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News--Civil War Coded Message Needs Decoded

Nancy Basinger Brewer Requests The Following : 
"I am looking for someone who can crack Civil War codes. This is a spy letter, that I think may be Rose O'Neil Greenhow- (See front and Back view of her in tin type) The code was hidden between the two tin types. (believe it or not I found this at a flea market)"   
Nancy's email is  Visit 

Thursday, April 11, 2013

New and Noteworthy In Paperback--- Abraham Lincoln, A Life In Two Volumes by Michael Burlingame

Abraham Lincoln: A Life, Volumes, One and Two,  Michael Burlingame, Johns Hopkins University Press, Paperback, Volume One, 1035 pp., 10 illustrations, bibliographic notes, index, Volume Two, 1048 pp.,  23 illustrations, bibliographic notes, index.  Each volume is $29.95.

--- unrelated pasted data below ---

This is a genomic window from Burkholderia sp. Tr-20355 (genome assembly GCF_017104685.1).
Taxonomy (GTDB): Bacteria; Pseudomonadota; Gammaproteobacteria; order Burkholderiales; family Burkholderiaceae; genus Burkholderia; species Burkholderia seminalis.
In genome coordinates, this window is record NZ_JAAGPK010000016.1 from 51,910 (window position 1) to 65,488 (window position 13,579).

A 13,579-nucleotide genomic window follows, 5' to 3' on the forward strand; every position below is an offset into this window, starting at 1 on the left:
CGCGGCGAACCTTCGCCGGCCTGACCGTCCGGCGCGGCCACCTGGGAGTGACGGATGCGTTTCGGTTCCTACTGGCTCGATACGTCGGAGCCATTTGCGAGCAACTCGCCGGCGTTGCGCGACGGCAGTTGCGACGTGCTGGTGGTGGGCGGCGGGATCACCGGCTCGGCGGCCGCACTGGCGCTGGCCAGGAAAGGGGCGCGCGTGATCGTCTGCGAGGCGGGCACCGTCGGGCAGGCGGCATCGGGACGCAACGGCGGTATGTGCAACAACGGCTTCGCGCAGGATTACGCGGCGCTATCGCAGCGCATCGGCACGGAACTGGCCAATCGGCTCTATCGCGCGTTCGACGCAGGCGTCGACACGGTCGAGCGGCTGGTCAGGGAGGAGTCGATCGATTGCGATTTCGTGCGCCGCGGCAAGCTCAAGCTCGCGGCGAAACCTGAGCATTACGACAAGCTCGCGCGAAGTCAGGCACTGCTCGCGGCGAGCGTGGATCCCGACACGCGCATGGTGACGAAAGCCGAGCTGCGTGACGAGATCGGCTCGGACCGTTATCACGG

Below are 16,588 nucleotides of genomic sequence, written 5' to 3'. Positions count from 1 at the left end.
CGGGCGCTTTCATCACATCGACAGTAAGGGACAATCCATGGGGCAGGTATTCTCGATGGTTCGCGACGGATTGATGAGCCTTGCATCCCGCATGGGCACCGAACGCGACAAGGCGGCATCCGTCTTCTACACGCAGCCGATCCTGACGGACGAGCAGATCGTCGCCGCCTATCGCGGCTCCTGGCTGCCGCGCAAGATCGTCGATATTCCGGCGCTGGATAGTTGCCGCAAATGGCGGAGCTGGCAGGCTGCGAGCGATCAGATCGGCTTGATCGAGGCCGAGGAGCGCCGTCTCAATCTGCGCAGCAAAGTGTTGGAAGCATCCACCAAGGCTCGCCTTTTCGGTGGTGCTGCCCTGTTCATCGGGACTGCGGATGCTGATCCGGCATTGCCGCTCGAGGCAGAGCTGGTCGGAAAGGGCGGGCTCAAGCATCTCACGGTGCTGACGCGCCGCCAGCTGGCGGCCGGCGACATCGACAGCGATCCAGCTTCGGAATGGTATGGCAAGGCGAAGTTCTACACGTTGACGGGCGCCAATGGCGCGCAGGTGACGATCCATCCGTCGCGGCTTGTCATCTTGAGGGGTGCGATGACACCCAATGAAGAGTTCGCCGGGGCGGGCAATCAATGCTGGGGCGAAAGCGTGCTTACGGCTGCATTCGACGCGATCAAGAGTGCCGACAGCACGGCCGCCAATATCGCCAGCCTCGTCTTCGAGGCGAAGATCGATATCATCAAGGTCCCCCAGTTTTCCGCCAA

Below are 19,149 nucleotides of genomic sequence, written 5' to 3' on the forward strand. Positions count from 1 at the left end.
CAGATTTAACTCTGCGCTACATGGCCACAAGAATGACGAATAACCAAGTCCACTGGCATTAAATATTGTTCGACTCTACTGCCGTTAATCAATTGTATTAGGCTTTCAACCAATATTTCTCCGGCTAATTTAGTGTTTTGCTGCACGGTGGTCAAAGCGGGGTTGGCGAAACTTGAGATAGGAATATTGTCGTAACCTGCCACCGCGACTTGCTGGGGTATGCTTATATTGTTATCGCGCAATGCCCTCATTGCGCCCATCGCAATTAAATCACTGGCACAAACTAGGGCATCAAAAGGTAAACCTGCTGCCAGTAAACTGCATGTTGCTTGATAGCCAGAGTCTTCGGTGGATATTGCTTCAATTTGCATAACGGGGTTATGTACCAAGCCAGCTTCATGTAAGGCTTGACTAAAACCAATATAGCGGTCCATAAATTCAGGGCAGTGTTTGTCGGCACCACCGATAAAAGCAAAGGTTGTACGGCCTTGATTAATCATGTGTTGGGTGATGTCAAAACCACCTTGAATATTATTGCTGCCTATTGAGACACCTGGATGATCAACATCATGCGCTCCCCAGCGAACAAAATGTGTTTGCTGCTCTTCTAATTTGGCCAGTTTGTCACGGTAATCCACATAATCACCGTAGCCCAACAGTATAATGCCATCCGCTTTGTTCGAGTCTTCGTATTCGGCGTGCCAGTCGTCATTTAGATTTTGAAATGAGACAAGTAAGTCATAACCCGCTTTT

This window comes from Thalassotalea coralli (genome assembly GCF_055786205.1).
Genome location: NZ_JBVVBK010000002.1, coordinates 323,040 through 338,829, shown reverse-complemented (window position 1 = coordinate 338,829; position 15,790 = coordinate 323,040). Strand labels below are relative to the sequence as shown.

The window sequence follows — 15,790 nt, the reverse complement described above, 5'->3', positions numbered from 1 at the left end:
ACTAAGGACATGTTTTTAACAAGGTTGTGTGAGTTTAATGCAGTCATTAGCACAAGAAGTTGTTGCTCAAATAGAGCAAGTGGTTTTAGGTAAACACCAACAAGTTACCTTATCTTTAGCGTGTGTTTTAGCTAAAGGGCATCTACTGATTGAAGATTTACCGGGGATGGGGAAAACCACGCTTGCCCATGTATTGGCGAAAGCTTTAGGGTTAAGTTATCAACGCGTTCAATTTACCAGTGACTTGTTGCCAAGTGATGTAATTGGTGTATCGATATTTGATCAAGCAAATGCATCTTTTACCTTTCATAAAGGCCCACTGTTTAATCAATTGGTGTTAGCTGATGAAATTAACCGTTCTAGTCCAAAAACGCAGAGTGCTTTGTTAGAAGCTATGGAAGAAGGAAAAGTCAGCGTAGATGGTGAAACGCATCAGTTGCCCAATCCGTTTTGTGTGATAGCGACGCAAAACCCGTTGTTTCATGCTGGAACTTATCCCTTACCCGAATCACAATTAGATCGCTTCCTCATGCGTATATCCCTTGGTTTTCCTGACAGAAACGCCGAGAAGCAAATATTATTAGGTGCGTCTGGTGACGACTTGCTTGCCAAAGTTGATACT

In the first multi-volume biography to be published in decades, Michael Burlingame offers comprehensive and fresh look at Abraham Lincoln's entire life. Accessing the field notes of earlier biographers, and relying upon decades of his own research in manuscript archives with extensive newspaper collections, Burlingame as produced a remarkable work.  A fresh look?  Is that still possible?  Indeed, it is possible and it has been achieved. Abraham Lincoln: A Life both alters and reinforces readers' understanding of the sixteenth president.

Volume One presents Lincoln's early childhood as a farm lad in Kentucky, Indiana and Illinois, his legal training, and his 1846-1848 term in the U.S. House of Representatives.  The volume through the end of 1860 as Lincoln chooses is presidential cabinet.  Volume Two begins with his February 1860 trek through the North and ends with his assassination in 1865. Military dilemmas, battlefield crisises, relentless office seekers, challenges from senators and representatives, the death of a son, stresses to his marriage are presented with new interpretations.